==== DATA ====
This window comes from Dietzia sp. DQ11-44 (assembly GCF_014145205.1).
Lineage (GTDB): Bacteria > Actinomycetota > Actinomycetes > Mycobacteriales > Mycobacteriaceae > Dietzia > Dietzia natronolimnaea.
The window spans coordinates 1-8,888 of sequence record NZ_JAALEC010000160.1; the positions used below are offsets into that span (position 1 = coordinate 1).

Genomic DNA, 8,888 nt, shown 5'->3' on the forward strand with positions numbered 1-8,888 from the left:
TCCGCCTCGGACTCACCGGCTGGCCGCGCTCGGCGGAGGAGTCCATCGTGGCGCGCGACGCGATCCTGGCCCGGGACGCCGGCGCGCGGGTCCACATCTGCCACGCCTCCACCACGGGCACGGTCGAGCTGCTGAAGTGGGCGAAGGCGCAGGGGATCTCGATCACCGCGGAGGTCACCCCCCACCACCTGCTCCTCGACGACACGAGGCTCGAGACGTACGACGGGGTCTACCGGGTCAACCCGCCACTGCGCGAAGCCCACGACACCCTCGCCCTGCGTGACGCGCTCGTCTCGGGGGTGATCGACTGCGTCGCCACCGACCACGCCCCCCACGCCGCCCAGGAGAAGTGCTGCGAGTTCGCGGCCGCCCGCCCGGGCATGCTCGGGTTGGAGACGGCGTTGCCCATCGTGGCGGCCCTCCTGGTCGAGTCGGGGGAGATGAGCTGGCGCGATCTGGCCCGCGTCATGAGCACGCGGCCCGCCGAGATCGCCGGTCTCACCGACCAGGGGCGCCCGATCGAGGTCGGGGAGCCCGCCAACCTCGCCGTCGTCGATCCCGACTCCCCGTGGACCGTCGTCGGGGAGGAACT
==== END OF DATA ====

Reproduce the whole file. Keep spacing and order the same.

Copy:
This window comes from Dietzia sp. DQ11-44 (assembly GCF_014145205.1).
Lineage (GTDB): Bacteria > Actinomycetota > Actinomycetes > Mycobacteriales > Mycobacteriaceae > Dietzia > Dietzia natronolimnaea.
The window spans coordinates 1-8,888 of sequence record NZ_JAALEC010000160.1; the positions used below are offsets into that span (position 1 = coordinate 1).

Genomic DNA, 8,888 nt, shown 5'->3' on the forward strand with positions numbered 1-8,888 from the left:
TCCGCCTCGGACTCACCGGCTGGCCGCGCTCGGCGGAGGAGTCCATCGTGGCGCGCGACGCGATCCTGGCCCGGGACGCCGGCGCGCGGGTCCACATCTGCCACGCCTCCACCACGGGCACGGTCGAGCTGCTGAAGTGGGCGAAGGCGCAGGGGATCTCGATCACCGCGGAGGTCACCCCCCACCACCTGCTCCTCGACGACACGAGGCTCGAGACGTACGACGGGGTCTACCGGGTCAACCCGCCACTGCGCGAAGCCCACGACACCCTCGCCCTGCGTGACGCGCTCGTCTCGGGGGTGATCGACTGCGTCGCCACCGACCACGCCCCCCACGCCGCCCAGGAGAAGTGCTGCGAGTTCGCGGCCGCCCGCCCGGGCATGCTCGGGTTGGAGACGGCGTTGCCCATCGTGGCGGCCCTCCTGGTCGAGTCGGGGGAGATGAGCTGGCGCGATCTGGCCCGCGTCATGAGCACGCGGCCCGCCGAGATCGCCGGTCTCACCGACCAGGGGCGCCCGATCGAGGTCGGGGAGCCCGCCAACCTCGCCGTCGTCGATCCCGACTCCCCGTGGACCGTCGTCGGGGAGGAACT